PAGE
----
Early, very early in the Trump Administration, I postulated that perhaps the POTUS wasn’t all that passionate about all things agricultural to the determinant of Big Ag in general and the individual farmer in particular.
But, as in life, most agricultural issues are not black and white; there are plenty of grays coloring any particular ag topic making it harder to discern what the heck is going on, who are the winners and losers and more importantly, why.
However, every now and then, there is an agricultural decision that provides clarity as to where an administration stands. Such is the case in the fight over rule changes to U.S. Department of Agriculture’s Grain Inspection, Packers and Stockyards Administration, or GIPSA.
I laid out the particulars in a blog last February.
Essentially individual farmers wanted changes in GIPSA that would make it easier to successfully sue Big Ag beef packers, swine contractors or live poultry dealers.
Under current GIPSA rules, that’s all but impossible.
For example, under GIPSA individual chicken farmers must prove harm from the entire poultry industry to get a judgment for being treated unfairly.
Rule changes would have clarified “the conduct or action by packers, swine contractors, or live poultry dealers that GIPSA considers unfair, unjustly discriminatory, or deceptive and a violation of section 202(a) of the P&S Act.”
If USDA allowed the GIPSA changes to become the law of the land it would be saying: “We stand with you, family farmer.”
If USDA torpedoed the GIPSA rule changes it would be saying: “We stand with Big Ag.”
Black and white.
At the moment of truth, USDA picked Big Ag.
Needless to say, Big Ag was delighted, if not relieved.
The National Pork Producers Council sent out a press releasing saying, “Eliminating the need to prove injury to competition would have prompted an explosion in … lawsuits by turning every contract dispute into a federal case subject to triple damages”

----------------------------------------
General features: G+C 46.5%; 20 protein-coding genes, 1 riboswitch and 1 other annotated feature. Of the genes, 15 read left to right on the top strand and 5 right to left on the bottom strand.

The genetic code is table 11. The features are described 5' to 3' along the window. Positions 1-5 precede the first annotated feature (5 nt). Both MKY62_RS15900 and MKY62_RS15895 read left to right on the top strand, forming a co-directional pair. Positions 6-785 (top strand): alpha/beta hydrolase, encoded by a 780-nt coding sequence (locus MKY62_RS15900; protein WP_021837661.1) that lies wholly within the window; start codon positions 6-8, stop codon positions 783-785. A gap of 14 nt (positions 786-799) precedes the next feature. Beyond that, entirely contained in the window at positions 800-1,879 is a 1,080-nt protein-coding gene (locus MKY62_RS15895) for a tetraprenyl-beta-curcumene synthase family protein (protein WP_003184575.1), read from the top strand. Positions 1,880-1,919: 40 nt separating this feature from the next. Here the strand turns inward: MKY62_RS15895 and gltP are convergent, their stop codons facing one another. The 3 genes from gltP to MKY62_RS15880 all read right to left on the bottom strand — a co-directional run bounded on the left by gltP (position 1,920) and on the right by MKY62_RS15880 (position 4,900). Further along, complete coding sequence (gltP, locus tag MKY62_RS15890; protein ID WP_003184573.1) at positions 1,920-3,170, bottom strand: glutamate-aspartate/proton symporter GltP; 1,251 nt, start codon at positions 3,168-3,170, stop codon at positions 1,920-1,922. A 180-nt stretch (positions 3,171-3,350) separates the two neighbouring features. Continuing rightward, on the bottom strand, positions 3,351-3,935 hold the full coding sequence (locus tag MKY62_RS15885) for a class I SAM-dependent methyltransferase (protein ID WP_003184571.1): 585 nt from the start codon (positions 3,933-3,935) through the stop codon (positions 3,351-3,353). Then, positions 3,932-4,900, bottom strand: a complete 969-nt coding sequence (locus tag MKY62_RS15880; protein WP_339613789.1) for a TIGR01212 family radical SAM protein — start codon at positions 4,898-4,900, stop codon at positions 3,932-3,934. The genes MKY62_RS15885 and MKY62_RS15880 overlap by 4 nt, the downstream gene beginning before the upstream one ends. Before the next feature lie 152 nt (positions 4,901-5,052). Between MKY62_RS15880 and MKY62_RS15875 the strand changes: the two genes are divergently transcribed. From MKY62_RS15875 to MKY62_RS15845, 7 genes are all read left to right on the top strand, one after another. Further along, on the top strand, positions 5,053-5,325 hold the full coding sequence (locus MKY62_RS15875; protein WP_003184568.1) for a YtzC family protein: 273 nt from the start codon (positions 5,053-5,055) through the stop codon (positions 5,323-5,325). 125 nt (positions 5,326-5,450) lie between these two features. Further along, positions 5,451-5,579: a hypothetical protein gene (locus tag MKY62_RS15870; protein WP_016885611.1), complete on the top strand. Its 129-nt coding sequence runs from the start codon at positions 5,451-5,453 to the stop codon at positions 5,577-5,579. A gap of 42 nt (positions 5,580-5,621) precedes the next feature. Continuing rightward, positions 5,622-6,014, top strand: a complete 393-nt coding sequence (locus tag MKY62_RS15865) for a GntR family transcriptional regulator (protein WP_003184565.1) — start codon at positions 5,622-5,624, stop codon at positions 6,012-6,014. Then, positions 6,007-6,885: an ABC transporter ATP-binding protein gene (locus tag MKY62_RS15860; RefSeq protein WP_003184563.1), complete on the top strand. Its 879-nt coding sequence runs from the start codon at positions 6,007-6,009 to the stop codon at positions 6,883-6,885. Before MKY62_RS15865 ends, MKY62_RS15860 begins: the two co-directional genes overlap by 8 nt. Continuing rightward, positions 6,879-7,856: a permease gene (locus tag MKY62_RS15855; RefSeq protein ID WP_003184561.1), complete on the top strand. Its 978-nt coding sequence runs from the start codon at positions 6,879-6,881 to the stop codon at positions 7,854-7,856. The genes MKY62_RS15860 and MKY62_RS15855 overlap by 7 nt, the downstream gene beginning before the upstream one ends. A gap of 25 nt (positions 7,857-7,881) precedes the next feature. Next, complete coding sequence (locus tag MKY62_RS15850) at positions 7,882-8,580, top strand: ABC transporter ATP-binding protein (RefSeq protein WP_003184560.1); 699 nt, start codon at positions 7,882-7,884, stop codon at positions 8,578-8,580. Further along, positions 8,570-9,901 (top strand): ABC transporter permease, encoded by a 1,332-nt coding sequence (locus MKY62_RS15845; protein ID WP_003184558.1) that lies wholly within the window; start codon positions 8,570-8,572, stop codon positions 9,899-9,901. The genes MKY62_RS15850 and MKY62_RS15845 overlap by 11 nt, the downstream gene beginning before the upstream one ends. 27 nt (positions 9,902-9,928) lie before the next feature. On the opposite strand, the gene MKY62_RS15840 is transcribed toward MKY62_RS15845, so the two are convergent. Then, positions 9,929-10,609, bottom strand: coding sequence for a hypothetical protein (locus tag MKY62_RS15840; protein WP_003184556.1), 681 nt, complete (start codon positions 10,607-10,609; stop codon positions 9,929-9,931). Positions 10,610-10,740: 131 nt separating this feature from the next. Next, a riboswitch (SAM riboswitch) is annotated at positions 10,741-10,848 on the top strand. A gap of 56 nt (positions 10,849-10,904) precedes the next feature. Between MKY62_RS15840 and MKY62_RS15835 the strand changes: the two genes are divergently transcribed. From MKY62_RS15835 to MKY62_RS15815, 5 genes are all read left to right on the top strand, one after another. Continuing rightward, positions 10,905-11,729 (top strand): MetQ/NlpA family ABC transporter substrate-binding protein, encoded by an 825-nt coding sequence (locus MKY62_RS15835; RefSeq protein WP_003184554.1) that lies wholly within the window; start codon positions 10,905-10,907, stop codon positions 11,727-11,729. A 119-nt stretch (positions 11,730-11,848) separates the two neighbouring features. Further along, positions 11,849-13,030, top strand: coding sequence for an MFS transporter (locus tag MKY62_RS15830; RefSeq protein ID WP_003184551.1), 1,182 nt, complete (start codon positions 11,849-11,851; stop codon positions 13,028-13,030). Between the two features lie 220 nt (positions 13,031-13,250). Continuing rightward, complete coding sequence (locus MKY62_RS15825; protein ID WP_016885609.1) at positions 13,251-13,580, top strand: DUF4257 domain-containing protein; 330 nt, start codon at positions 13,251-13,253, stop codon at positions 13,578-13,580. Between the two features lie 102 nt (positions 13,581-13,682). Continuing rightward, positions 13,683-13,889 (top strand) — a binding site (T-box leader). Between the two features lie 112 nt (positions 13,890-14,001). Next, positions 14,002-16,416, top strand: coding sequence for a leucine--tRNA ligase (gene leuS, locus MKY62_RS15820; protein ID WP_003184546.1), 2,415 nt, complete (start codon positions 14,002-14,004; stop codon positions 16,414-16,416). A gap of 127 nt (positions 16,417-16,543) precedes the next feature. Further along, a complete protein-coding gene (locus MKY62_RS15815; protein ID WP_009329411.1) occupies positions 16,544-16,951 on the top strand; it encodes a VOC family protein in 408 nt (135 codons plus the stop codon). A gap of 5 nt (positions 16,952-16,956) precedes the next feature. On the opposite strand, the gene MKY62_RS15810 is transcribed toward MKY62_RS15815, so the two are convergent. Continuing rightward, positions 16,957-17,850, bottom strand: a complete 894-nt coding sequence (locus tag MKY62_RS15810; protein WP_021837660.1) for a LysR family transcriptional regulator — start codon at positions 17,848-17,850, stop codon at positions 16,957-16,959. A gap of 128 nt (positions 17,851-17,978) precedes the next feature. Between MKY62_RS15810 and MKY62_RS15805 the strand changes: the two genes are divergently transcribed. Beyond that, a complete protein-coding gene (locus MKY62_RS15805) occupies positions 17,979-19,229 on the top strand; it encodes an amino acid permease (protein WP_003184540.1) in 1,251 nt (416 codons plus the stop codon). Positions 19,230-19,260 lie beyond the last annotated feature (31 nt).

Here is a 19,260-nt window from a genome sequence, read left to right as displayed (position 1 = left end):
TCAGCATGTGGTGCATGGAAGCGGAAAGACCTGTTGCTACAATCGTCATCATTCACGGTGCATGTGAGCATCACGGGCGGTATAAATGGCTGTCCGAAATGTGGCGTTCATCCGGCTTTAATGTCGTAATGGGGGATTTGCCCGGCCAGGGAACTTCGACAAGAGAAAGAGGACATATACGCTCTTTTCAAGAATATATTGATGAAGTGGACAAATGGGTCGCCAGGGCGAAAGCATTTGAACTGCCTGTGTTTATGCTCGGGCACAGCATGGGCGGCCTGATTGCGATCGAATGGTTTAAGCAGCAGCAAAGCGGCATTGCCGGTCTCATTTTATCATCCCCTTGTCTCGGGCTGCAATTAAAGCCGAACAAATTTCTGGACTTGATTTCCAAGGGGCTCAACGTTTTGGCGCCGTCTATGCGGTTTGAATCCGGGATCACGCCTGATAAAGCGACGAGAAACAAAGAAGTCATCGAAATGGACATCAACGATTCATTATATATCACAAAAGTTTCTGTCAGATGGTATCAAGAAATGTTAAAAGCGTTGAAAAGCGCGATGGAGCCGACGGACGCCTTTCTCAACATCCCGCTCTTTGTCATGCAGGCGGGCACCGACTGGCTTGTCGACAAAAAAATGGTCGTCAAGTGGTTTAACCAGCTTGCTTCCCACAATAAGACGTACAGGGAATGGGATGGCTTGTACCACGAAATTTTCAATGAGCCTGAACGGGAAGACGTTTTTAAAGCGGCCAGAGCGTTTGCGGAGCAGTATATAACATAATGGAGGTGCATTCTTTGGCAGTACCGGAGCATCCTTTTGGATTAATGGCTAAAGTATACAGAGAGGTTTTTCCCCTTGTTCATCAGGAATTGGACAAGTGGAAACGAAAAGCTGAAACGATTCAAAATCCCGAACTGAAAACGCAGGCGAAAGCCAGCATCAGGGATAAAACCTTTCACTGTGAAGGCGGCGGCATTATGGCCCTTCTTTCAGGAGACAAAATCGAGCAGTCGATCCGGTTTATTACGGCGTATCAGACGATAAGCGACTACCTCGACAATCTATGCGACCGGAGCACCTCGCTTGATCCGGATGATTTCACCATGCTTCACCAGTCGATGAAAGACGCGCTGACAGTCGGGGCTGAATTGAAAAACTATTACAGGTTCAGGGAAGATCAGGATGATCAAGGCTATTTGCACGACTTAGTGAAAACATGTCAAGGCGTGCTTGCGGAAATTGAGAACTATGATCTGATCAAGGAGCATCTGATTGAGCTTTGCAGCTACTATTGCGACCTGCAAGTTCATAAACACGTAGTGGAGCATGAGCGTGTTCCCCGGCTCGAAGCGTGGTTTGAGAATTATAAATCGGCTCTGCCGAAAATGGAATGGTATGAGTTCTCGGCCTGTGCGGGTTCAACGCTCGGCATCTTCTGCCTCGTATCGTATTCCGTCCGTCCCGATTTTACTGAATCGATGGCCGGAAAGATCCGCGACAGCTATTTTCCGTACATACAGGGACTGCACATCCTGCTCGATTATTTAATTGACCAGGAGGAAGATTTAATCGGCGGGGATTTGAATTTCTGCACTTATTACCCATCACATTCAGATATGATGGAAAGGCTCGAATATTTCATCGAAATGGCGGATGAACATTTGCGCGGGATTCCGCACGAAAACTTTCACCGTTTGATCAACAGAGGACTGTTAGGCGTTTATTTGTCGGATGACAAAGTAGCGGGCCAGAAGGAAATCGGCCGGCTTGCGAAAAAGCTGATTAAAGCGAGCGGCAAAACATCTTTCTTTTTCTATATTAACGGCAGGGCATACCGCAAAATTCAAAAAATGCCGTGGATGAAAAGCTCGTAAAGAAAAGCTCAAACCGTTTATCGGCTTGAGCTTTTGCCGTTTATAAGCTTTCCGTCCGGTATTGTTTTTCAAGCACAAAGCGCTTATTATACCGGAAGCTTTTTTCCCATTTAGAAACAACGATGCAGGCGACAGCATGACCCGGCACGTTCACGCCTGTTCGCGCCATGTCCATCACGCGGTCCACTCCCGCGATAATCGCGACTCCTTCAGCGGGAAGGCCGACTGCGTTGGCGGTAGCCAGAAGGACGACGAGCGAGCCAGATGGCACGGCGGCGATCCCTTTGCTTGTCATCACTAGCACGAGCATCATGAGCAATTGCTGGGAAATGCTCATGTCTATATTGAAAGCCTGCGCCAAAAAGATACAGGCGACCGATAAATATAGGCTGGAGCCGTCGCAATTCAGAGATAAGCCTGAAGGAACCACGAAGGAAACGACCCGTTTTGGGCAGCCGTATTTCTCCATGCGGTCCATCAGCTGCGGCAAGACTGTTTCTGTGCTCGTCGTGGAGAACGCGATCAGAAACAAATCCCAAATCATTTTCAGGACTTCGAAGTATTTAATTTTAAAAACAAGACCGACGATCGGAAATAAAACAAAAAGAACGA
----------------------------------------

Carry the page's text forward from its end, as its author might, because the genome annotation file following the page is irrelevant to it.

Let me translate….the pork council is happy to keep pork individual producers under the Big Ag packers thumb.
To add insult to injury, USDA Secretary Sonny Perdue in an incredible act of stupidity and lack of compassion told South Dakota rancher Cindy Lensgrav this the day after the GIPSA rule changes were withdrawn:
“He told us we should all get together and build a packing plant. I told him that has been tried and has been unsuccessful. The big packing companies undercut the small plants.”
So let me get this straight. USDA’s solution to totally discriminatory and unfair GIPSA rules is to encourage those individual farmers on the outside looking in to bond together, form a packer company and then take advantage of any other farmers coming their way for business?
I think U.S. Cattleman’s Association president Kenny Graner is closer to the truth in saying, “The proposed and interim rules sought to maintain competition in the marketplace; withdrawing the rule is a win for multi-national packers and fails to put U.S. cattle producers first.”
Black and white. Individual farmers and ranchers beware.
About Dave Dickey
Dickey spent nearly 30 years at University of Illinois at Urbana-Champaign’s NPR member station WILL-AM 580 where he won a dozen Associated Press awards for his reporting. For 13 years, he directed Illinois Public Media’s agriculture programming. His weekly column for Big Ag Watch covers agriculture and related issues including politics, government, environment and labor. Email him at email@example.com.
This column reflects the writer’s own opinions and not those of Big Ag Watch.